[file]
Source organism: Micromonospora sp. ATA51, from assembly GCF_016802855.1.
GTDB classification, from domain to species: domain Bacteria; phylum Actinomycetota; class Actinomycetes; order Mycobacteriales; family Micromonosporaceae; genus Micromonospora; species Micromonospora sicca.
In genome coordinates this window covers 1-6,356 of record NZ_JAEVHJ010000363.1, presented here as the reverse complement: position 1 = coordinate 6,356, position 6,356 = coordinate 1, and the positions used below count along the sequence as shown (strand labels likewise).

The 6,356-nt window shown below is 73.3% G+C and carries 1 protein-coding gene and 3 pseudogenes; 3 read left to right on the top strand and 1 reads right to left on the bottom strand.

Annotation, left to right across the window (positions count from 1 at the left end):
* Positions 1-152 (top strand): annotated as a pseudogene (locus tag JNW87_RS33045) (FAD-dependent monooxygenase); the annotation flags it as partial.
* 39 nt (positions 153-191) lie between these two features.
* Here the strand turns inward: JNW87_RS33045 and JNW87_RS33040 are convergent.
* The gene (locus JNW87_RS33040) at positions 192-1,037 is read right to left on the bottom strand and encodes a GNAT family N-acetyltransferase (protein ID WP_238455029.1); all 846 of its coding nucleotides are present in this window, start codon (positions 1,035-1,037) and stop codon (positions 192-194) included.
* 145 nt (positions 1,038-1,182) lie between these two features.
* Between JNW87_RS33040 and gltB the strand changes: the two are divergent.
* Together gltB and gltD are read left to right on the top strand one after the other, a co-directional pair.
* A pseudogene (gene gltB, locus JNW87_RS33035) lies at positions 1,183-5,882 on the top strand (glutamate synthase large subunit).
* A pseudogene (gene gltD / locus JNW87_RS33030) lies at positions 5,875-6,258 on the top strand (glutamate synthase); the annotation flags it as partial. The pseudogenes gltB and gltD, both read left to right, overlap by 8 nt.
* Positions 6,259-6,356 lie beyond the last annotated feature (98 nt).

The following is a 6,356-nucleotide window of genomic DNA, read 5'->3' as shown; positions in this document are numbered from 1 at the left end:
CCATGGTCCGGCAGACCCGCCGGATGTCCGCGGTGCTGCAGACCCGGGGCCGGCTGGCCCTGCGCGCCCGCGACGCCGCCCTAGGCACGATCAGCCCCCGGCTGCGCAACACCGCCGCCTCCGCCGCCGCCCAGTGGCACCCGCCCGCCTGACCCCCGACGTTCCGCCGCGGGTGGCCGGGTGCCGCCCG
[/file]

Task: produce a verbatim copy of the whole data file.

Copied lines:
Source organism: Micromonospora sp. ATA51, from assembly GCF_016802855.1.
GTDB classification, from domain to species: domain Bacteria; phylum Actinomycetota; class Actinomycetes; order Mycobacteriales; family Micromonosporaceae; genus Micromonospora; species Micromonospora sicca.
In genome coordinates this window covers 1-6,356 of record NZ_JAEVHJ010000363.1, presented here as the reverse complement: position 1 = coordinate 6,356, position 6,356 = coordinate 1, and the positions used below count along the sequence as shown (strand labels likewise).

The 6,356-nt window shown below is 73.3% G+C and carries 1 protein-coding gene and 3 pseudogenes; 3 read left to right on the top strand and 1 reads right to left on the bottom strand.

Annotation, left to right across the window (positions count from 1 at the left end):
* Positions 1-152 (top strand): annotated as a pseudogene (locus tag JNW87_RS33045) (FAD-dependent monooxygenase); the annotation flags it as partial.
* 39 nt (positions 153-191) lie between these two features.
* Here the strand turns inward: JNW87_RS33045 and JNW87_RS33040 are convergent.
* The gene (locus JNW87_RS33040) at positions 192-1,037 is read right to left on the bottom strand and encodes a GNAT family N-acetyltransferase (protein ID WP_238455029.1); all 846 of its coding nucleotides are present in this window, start codon (positions 1,035-1,037) and stop codon (positions 192-194) included.
* 145 nt (positions 1,038-1,182) lie between these two features.
* Between JNW87_RS33040 and gltB the strand changes: the two are divergent.
* Together gltB and gltD are read left to right on the top strand one after the other, a co-directional pair.
* A pseudogene (gene gltB, locus JNW87_RS33035) lies at positions 1,183-5,882 on the top strand (glutamate synthase large subunit).
* A pseudogene (gene gltD / locus JNW87_RS33030) lies at positions 5,875-6,258 on the top strand (glutamate synthase); the annotation flags it as partial. The pseudogenes gltB and gltD, both read left to right, overlap by 8 nt.
* Positions 6,259-6,356 lie beyond the last annotated feature (98 nt).

The following is a 6,356-nucleotide window of genomic DNA, read 5'->3' as shown; positions in this document are numbered from 1 at the left end:
CCATGGTCCGGCAGACCCGCCGGATGTCCGCGGTGCTGCAGACCCGGGGCCGGCTGGCCCTGCGCGCCCGCGACGCCGCCCTAGGCACGATCAGCCCCCGGCTGCGCAACACCGCCGCCTCCGCCGCCGCCCAGTGGCACCCGCCCGCCTGACCCCCGACGTTCCGCCGCGGGTGGCCGGGTGCCGCCCG